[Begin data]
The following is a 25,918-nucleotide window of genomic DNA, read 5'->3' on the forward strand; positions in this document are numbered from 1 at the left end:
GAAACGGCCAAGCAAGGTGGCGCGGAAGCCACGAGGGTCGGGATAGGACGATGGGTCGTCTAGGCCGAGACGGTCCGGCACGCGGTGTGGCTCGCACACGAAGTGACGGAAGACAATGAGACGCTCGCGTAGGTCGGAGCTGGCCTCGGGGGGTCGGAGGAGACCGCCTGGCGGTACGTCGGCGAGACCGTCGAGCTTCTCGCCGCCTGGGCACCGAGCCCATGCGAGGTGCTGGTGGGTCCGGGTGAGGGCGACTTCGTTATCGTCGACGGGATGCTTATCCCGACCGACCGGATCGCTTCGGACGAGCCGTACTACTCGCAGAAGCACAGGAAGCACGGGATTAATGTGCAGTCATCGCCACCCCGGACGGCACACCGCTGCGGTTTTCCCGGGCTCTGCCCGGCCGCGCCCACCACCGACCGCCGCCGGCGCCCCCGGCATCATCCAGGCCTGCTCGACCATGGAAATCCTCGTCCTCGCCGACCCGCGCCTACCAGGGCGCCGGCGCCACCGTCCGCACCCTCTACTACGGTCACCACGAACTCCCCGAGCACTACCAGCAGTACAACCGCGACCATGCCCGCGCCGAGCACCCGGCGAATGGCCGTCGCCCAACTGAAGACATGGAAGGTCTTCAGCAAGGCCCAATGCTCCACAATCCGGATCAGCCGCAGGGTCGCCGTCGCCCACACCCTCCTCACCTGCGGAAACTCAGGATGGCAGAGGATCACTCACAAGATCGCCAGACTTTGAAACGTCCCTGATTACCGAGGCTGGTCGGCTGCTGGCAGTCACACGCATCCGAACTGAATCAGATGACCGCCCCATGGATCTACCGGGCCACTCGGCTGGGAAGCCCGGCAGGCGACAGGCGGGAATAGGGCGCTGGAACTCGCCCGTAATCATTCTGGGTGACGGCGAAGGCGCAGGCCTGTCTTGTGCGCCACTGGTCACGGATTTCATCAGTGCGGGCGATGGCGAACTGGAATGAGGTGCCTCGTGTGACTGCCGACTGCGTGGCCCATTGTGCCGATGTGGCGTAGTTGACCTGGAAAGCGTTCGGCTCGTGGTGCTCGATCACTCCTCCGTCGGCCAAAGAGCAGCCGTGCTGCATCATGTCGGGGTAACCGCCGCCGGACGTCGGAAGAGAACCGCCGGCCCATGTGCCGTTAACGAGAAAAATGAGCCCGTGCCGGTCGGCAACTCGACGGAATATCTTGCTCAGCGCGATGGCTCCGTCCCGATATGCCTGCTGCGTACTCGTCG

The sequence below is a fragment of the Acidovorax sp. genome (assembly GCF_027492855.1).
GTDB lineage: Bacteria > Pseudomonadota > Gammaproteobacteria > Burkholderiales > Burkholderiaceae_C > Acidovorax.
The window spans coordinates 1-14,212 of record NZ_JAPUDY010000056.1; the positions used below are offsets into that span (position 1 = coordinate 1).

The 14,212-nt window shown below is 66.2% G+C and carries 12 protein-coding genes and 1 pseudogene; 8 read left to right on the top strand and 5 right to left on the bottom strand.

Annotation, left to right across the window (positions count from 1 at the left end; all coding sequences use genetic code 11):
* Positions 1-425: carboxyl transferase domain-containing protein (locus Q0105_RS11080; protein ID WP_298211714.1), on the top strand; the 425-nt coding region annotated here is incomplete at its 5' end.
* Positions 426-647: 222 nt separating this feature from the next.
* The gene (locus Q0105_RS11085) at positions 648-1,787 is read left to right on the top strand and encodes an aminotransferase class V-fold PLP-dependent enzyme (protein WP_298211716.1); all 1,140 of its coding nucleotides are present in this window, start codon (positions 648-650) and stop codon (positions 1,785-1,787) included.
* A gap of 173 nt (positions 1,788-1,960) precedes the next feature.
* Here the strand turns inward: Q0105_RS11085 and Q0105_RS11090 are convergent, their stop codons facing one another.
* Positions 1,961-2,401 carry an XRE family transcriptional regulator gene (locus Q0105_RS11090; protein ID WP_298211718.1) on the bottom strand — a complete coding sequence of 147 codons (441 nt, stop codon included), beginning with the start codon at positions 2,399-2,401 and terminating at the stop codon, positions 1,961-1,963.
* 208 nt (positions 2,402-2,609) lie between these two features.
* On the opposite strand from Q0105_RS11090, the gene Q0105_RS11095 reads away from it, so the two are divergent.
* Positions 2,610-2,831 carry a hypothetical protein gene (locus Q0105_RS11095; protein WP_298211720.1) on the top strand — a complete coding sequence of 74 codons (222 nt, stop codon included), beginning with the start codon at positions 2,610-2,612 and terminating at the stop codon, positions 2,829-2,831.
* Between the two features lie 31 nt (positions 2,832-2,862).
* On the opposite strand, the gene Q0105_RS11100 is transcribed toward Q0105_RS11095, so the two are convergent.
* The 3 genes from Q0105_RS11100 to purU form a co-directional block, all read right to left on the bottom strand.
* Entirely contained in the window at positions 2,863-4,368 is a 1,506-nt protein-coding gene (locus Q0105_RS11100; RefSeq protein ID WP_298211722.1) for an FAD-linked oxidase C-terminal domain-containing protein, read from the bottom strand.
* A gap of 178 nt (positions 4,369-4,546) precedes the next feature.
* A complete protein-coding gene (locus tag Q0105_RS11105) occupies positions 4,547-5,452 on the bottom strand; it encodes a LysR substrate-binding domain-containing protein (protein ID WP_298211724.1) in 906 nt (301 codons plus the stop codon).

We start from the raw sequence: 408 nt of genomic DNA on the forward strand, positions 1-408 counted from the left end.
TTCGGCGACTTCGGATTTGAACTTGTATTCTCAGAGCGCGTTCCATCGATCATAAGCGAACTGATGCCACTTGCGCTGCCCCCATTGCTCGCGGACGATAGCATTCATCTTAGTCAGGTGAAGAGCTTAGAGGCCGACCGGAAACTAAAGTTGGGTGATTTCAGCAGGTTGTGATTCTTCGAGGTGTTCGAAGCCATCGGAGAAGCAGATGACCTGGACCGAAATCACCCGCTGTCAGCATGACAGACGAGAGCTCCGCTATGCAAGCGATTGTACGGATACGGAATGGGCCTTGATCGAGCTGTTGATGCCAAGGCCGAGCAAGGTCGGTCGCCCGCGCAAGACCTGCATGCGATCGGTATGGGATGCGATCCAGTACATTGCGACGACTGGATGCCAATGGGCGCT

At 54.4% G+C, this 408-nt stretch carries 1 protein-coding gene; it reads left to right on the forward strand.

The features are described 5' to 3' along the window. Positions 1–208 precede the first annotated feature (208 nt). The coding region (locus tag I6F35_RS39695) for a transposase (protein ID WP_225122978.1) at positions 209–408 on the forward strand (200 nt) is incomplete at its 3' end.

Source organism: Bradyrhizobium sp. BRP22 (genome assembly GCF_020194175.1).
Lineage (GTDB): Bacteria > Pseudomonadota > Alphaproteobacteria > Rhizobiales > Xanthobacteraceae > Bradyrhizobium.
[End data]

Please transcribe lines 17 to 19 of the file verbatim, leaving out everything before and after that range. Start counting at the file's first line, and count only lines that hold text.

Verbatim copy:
* Between the two features lie 31 nt (positions 2,832-2,862).
* On the opposite strand, the gene Q0105_RS11100 is transcribed toward Q0105_RS11095, so the two are convergent.
* The 3 genes from Q0105_RS11100 to purU form a co-directional block, all read right to left on the bottom strand.